Some journalists, such as journalists who work as war correspondents, are exposed to increased risks of being injured, killed, or kidnapped. This particular group has a high lifetime prevalence of PTSD that is close to 30 percent. This figure may be in part explained by a lack of support and available treatment options for these individuals.
While the above occupations are associated with a higher risk for the development of PTSD than many other occupations, this association should not be interpreted as causal. Being a firefighter, police officer, or combat veteran does not cause one to develop PTSD any more than being involved in a natural disaster causes one to develop PTSD. Risk factors simply increase the probability that some illness or disorder may occur; they cannot be interpreted as causes. In addition, there are a number of other very salient risk factors associated with the development of PTSD. One of these is substance abuse.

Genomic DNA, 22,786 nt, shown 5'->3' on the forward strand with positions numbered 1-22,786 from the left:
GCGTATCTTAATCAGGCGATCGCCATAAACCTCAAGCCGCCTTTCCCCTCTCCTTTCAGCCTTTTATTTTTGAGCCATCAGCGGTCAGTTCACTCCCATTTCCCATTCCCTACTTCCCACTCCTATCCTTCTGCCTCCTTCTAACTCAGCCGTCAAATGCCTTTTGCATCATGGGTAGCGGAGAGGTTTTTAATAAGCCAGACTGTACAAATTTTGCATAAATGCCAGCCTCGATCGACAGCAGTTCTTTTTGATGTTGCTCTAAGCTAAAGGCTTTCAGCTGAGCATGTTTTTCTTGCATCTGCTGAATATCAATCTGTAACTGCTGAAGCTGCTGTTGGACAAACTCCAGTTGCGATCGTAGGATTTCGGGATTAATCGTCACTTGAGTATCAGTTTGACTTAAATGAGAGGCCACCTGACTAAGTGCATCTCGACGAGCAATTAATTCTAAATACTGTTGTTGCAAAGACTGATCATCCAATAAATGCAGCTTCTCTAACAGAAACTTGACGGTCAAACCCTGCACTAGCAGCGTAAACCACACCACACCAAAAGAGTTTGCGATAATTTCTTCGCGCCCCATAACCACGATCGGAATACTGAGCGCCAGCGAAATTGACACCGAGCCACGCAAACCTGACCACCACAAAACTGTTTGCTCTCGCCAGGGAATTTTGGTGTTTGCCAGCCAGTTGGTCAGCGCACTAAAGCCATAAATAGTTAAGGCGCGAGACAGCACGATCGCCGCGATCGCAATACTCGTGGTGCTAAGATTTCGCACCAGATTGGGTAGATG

For some, PTSD symptoms can be unbearable at times which makes the individual feel like they will never be rid of their symptoms. Regardless of pre-existing conditions, the risk of suicide is higher among those who have PTSD compared to individuals without PTSD. For combat veterans, possibly 5,000-8,000 suicides occur annually. There is evidence that more police officer deaths occur as a result of suicide than in the line of duty.
The Code Green Campaign:
US Department of Veterans Affairs: